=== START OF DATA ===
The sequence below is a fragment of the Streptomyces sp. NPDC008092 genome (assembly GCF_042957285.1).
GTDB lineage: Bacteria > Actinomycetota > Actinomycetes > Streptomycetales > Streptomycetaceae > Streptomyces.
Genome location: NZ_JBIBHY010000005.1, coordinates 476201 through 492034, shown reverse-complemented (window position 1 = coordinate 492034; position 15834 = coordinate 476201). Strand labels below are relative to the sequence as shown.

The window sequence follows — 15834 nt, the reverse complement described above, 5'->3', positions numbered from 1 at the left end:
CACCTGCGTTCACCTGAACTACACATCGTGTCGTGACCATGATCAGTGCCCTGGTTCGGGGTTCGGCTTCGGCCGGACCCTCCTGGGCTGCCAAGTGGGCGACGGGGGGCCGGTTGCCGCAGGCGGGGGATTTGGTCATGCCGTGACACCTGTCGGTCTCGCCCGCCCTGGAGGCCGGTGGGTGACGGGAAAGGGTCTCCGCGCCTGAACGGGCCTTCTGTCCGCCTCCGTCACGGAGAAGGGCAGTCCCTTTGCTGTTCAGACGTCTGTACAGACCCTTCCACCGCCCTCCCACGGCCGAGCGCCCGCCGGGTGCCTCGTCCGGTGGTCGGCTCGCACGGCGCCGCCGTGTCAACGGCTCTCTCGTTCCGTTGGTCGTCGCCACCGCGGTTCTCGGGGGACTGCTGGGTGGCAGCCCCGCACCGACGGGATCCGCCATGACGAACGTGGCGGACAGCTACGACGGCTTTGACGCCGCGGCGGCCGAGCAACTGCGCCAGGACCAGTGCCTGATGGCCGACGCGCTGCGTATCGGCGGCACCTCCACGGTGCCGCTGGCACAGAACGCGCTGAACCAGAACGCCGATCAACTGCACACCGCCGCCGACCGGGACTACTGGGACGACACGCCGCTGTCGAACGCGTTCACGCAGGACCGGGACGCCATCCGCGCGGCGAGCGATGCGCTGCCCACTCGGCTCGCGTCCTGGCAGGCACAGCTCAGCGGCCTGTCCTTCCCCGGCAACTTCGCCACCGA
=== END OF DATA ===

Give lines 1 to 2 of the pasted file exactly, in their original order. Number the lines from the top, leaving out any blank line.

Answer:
The sequence below is a fragment of the Streptomyces sp. NPDC008092 genome (assembly GCF_042957285.1).
GTDB lineage: Bacteria > Actinomycetota > Actinomycetes > Streptomycetales > Streptomycetaceae > Streptomyces.